Manchester Terrier

Breed History

Manchester Terrier is a small size dog with an athletic build and strong hunting ability. Ears can vary from straight to floppy with sizes that range from toy and standard size.

Their name comes from the city where the breed was made which is Manchester in England. Second part of their name comes from being a Terrier which is a hunter of small rodents and vermin.

Rat hunting was something countries in England were in need of because of the infestations that could affect the farming business. Getting a Terrier would help in minimizing the losses.

These dogs can kill a few hundred rats per hour and if you have a few Terriers that could really make a real impact on the business. Contributions like this makes the country indebted to this dog.

Rabbit hunting became a strong activity decades later and these small hunters were perfect due to their agility, speed, and stamina. Bigger dogs catching a rabbit can prove difficult for multiple reasons.

Crossbreeding a Whippet with a Black and Tan Terrier gave the result of a Manchester Terrier in the 19th century. Two different sizes would emerge as a toy and standard but were different breeds.

Kennel clubs were already allowing the dogs to breed with each other without penalty. After some time would pass, they put the two breeds together and made them into one in 1959.


In 1886, they would receive their recognition from the American Kennel Club, and they are shown registration all over the world from several major kennel clubs.

Top 130 in popularity they will stay in this range and will not become more popular. Different dogs that look the same such as the Doberman Pinscher and Miniature Pinscher have more popularity with the same look.

Terrier Group is the category almost every kennel club puts them in. Here are the major kennel clubs and their breed standards for the Manchester Terrier.


Toy Size

Height: 10-12 inches

Weight: under 12 pounds

Standard Size

Height: 15-16 inches

Weight:  12-20 pounds

Litter Size

3 to 4 puppies are the average litter size for the Manchester Terrier. Breeders should be aware of the number of incoming puppies. Keeping the puppies until at least eight weeks of age is the best practice before selling them to a responsible owner.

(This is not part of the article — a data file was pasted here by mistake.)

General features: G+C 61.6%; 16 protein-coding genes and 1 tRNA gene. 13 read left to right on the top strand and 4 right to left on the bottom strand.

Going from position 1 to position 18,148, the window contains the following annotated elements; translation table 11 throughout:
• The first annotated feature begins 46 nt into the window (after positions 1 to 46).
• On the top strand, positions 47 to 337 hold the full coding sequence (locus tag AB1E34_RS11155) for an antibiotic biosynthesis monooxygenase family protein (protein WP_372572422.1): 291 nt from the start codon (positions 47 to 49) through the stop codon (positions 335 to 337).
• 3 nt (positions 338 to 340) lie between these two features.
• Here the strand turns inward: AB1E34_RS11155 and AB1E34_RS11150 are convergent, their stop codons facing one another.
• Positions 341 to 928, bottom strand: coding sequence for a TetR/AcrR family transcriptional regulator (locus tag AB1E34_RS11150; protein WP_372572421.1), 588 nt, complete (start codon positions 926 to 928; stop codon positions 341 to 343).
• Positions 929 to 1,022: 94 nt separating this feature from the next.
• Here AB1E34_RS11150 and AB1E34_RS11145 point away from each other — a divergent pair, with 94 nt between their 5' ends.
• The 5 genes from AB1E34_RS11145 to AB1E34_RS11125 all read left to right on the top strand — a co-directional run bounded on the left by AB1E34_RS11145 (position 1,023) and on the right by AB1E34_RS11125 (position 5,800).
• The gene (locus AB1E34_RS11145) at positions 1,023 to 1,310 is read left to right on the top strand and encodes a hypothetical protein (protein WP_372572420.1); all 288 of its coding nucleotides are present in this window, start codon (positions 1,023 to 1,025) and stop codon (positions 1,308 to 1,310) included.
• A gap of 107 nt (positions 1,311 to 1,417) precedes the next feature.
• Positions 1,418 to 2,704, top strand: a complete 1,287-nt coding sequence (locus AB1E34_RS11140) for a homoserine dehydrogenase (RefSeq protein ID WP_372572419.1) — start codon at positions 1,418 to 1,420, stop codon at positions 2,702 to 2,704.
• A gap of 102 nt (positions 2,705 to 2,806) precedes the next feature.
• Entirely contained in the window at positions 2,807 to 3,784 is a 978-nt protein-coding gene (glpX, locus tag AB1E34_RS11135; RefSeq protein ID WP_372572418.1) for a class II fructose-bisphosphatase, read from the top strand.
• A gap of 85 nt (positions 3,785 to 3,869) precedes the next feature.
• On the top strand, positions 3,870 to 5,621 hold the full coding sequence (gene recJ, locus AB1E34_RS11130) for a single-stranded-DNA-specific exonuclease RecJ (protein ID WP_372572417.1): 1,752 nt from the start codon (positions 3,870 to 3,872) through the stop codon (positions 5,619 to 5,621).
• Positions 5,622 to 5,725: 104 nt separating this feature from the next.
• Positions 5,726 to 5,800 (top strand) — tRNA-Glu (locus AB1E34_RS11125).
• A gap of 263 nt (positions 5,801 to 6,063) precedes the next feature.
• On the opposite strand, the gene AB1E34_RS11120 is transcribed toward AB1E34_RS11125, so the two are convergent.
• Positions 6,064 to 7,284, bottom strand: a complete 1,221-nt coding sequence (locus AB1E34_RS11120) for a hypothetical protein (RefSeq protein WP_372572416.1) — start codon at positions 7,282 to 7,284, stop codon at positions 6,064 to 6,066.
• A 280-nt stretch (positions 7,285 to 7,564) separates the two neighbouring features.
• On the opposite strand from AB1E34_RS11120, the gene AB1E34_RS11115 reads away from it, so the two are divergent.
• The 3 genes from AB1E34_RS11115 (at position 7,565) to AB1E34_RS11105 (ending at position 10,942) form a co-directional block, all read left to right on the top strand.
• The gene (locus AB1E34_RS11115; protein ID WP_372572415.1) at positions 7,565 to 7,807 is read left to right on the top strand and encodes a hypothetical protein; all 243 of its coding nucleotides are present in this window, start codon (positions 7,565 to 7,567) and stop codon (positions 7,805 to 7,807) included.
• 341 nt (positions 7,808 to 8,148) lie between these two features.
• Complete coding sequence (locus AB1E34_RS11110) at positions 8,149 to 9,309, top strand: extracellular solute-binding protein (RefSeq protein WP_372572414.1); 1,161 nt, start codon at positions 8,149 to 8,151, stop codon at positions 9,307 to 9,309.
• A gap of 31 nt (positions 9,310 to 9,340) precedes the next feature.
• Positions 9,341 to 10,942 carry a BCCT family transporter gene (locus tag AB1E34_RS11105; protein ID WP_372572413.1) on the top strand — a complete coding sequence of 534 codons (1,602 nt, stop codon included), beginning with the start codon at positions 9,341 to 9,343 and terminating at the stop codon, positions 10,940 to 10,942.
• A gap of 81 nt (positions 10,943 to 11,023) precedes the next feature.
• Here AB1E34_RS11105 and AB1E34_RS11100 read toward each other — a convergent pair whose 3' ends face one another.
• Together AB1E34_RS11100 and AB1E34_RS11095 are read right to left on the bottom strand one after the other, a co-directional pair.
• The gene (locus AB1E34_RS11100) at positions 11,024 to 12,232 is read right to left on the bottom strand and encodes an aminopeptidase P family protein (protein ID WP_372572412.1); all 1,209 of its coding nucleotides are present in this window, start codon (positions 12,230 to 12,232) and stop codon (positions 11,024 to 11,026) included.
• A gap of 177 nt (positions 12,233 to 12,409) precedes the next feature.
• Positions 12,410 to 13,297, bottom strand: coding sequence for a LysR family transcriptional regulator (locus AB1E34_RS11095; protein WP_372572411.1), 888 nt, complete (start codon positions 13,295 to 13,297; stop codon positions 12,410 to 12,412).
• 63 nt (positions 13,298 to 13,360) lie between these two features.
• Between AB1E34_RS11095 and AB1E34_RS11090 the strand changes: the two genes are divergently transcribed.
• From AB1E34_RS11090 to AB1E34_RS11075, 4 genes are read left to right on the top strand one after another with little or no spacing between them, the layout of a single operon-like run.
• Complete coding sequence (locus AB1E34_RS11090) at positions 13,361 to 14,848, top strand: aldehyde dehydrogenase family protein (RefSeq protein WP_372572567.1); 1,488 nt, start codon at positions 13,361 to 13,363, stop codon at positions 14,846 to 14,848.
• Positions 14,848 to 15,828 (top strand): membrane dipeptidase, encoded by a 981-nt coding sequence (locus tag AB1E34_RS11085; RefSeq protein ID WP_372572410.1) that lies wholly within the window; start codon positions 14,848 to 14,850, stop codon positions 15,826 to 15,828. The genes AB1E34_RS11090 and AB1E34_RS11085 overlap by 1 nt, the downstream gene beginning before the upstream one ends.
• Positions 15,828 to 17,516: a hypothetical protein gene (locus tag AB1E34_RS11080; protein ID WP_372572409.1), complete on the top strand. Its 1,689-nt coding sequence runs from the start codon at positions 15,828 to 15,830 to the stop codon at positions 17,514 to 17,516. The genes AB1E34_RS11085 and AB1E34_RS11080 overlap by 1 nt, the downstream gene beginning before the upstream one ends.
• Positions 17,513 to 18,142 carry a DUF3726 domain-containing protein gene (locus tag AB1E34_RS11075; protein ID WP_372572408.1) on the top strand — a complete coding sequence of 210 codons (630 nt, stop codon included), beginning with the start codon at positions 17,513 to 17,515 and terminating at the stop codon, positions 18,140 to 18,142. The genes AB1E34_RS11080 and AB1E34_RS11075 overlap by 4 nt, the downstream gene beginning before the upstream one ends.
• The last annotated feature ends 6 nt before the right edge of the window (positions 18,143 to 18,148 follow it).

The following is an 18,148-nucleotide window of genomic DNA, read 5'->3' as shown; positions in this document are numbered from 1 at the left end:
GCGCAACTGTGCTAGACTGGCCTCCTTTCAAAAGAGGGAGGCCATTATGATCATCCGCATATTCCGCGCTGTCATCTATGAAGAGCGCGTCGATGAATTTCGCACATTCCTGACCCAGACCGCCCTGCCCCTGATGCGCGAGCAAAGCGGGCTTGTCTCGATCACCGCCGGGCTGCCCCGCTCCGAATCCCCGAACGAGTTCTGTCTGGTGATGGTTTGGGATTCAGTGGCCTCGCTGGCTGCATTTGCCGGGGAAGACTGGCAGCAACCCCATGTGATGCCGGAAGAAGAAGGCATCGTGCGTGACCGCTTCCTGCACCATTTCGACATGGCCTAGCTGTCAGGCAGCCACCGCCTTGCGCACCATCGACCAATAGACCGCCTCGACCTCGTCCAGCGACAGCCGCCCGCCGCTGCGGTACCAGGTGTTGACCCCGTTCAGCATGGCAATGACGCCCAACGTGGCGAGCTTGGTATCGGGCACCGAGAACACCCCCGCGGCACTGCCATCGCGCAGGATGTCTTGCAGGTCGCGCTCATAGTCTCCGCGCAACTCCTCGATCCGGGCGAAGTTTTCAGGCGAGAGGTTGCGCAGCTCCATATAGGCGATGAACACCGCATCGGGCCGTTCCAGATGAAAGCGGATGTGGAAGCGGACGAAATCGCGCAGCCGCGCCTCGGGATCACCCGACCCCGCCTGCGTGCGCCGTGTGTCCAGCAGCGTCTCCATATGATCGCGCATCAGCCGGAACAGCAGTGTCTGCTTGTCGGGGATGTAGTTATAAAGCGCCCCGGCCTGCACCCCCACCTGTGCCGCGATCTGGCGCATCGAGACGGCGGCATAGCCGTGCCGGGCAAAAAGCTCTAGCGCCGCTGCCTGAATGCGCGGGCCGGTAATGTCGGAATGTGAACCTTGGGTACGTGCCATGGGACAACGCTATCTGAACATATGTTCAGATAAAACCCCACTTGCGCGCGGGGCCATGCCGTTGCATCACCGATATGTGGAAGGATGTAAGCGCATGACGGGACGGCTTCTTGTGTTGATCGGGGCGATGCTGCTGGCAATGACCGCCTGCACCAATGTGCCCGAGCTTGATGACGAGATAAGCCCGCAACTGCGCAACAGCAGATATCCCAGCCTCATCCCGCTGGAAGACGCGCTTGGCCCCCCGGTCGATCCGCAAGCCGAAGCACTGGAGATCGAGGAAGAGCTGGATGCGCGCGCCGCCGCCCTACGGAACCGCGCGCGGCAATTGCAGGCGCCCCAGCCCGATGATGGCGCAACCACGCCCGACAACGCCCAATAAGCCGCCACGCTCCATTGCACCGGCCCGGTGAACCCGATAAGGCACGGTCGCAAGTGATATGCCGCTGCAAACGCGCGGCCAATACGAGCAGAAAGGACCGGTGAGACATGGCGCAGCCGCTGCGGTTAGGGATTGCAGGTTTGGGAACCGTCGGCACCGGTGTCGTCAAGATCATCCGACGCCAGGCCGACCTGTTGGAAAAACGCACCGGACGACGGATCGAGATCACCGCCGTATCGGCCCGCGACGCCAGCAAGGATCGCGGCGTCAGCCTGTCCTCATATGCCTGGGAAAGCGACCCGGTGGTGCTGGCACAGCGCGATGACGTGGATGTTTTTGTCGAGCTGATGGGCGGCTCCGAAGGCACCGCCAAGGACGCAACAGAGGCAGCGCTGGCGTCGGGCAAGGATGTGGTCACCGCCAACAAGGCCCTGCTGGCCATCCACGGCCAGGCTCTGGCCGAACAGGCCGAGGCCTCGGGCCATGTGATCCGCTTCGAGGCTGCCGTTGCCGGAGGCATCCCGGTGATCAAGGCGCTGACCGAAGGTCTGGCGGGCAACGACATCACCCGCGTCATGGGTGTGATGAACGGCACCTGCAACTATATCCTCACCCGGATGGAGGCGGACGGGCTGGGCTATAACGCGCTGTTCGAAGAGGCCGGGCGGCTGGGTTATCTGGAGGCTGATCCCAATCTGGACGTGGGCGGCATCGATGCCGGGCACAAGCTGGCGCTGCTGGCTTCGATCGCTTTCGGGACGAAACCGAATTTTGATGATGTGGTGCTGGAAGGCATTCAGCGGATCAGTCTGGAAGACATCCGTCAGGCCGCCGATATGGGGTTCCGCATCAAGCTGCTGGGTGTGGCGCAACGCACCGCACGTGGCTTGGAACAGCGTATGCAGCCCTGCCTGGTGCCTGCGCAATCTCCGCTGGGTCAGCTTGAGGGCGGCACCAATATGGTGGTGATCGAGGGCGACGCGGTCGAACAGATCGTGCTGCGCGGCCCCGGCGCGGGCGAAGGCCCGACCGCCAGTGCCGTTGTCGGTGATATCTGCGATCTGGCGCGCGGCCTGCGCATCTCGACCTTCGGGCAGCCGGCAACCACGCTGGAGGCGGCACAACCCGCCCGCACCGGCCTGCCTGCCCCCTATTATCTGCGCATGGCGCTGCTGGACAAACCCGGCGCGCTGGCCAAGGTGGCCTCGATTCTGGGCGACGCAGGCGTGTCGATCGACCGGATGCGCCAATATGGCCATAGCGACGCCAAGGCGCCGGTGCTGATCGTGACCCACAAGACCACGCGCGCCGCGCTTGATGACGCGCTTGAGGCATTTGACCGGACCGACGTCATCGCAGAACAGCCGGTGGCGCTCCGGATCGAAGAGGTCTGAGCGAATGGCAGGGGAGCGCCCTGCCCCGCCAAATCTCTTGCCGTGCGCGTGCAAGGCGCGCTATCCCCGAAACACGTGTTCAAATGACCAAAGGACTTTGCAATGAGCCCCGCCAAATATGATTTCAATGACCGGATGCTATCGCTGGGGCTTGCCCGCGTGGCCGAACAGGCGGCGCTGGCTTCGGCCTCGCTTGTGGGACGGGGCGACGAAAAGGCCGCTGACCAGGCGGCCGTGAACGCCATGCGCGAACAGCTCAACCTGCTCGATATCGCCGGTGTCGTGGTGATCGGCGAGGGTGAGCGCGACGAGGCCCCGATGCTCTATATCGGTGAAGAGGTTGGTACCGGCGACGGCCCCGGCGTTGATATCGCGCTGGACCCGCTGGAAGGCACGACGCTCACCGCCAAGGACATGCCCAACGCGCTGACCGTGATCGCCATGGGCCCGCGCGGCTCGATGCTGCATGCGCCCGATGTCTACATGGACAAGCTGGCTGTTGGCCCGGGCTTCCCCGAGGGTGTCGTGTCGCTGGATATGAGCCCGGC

• Black and Tan
  • Black
  • Tan Markings


$1,000-$2,000 is the average price of a Manchester Terrier. Prices vary depending on location, currency, supply, demand and other factors can affect the cost of the puppy.

Registration will ensure that the dog has met the strict guidelines in the breed standard and both parents, not just one, have received papers from an official kennel club.

Without papers is due to one, or both, of the parents not being able to receive papers. Most likely this issue is due to crossbreeding.


Taking the dog on a long walk or run before you start grooming will continue to be the best process to get the dog calm and create a great experience for the groomer and the dog. Using a leash is another great tip to communicate that you want the dog to standstill during the entire process.

  1. Brushing
  2. Bathing
  3. Ears
  4. Nails
  5. Professional Help

Brush the coat at least once every two weeks. This dog is low maintenance when it comes to grooming and they only host a smooth single coat.

Bathe the dog after a long run or walk. Make sure you give them some hydration from the water hose and putting water on the stomach is the quickest way to cool them off.

Clean the ears at least once per week and keep them free of dirt build up. Vet visits can become costly when an ear infection is preventable. If you see the dog scratching the ears, shaking their heads excessively, and developing an odor in the area they have an ear infection.

Trim the nails when running and walking the dog daily, which we recommend. If you don’t exercise your dog, which we don’t recommend, get them cut with clippers or take them to a professional groomer.

Professional help is not a recommendation with this breed.

Life Span

15 years is the average lifespan for the Manchester Terrier. That’s a long very long time for a dog to live and owners should be aware of the time commitment they are signing up for. Great dog to consider adopting due to their long lifespan.

Health Issues